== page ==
But then, the realization came to him: They did not know! They still had no idea where the queen and baby were hidden! Instead, the trolls tried to find their location by controlling the chase. By controlling him. It was the only reason why he was still alive. Seris slowly drew his sword forward from his back.

That had been their plan all along.

But that was not going to happen.

Eager to finally end the threat they represented, Seris went against the options his mind was trying to convey, against common sense and the rules he knew about self-preservation. Instead, he allowed the momentum of his short-sword to pull his weight into motion, forward, headlong toward the black trolls. Slow at first, his paced quickened with every step.

The silver eyes grew nearer. He wanted to end it. He wanted revenge. He could take down at least two, maybe even three of them before they cut him down. With the terrain and darkness on their side, there was just no other possible outcome.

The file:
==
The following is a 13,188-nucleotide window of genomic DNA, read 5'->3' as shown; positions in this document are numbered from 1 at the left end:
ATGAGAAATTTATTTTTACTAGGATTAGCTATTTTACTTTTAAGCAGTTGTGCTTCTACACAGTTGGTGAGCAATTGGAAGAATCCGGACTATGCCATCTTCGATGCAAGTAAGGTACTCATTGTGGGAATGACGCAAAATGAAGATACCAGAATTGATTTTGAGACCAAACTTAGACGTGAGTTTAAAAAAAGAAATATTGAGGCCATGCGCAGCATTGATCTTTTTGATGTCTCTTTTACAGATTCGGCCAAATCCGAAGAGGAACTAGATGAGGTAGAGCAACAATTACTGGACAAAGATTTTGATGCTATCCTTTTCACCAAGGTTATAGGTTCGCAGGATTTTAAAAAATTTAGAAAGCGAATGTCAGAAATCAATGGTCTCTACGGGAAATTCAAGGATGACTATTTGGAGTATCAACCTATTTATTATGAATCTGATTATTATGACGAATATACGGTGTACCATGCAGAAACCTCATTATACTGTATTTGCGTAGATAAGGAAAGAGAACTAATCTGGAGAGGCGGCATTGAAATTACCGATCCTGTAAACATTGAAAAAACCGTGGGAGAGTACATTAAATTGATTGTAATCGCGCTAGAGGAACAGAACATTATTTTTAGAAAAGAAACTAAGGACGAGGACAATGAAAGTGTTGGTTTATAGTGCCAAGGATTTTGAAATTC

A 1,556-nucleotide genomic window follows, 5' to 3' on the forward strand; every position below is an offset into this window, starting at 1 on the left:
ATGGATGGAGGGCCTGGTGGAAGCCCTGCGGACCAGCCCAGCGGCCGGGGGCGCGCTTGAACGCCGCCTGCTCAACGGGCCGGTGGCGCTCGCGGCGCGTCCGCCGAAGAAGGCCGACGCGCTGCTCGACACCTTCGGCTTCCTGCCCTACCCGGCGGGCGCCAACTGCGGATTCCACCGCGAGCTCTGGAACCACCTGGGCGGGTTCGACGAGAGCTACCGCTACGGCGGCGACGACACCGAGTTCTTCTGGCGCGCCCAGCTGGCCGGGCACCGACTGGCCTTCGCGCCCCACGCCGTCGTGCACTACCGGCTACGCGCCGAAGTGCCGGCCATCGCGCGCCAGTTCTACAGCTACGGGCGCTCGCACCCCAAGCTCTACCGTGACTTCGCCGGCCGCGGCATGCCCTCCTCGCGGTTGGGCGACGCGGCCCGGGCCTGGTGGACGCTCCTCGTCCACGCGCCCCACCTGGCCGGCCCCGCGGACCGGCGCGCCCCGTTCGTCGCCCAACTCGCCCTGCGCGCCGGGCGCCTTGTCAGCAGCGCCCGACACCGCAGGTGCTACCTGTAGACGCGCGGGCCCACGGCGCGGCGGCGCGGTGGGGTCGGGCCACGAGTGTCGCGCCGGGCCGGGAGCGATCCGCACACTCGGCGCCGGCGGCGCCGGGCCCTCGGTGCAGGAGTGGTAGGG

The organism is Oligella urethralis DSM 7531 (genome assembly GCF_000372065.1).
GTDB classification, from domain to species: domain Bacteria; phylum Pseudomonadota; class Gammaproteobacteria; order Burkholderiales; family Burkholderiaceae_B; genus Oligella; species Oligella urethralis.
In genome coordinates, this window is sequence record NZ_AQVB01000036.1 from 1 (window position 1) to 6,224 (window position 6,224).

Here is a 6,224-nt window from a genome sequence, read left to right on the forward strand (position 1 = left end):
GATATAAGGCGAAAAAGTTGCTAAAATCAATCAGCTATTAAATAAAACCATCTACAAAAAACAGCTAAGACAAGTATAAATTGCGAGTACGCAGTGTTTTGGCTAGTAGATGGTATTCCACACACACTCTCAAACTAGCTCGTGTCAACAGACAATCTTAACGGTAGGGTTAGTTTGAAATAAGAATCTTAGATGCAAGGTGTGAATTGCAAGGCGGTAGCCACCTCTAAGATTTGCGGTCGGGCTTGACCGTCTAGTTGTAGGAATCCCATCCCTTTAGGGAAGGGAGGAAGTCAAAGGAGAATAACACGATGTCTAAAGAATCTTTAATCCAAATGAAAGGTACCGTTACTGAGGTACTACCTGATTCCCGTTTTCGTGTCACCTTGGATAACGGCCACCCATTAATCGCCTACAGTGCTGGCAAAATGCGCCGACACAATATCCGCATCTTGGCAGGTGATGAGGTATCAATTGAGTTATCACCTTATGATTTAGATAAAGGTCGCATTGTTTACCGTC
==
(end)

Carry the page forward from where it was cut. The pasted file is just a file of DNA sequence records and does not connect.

But, if he were to die, they would not know where the queen was hidden—he would actually win. His final duty.

He took a moment to savor the grim satisfaction when logic finally took over. He was supposed to warn the queen and escort her to safety. That should be his final duty. If he died here in this open field, she would not know about tonight’s treachery and eventually the giant and his army of trolls would find her. She would be left on her own. It was just a matter of time. He feared for the horrors that awaited her and the baby if found.

His plan aborted, he looked around for a new option, for anything that would help him form a new course of action. In an instant, it came to him. There it was! Why had not he seen it before?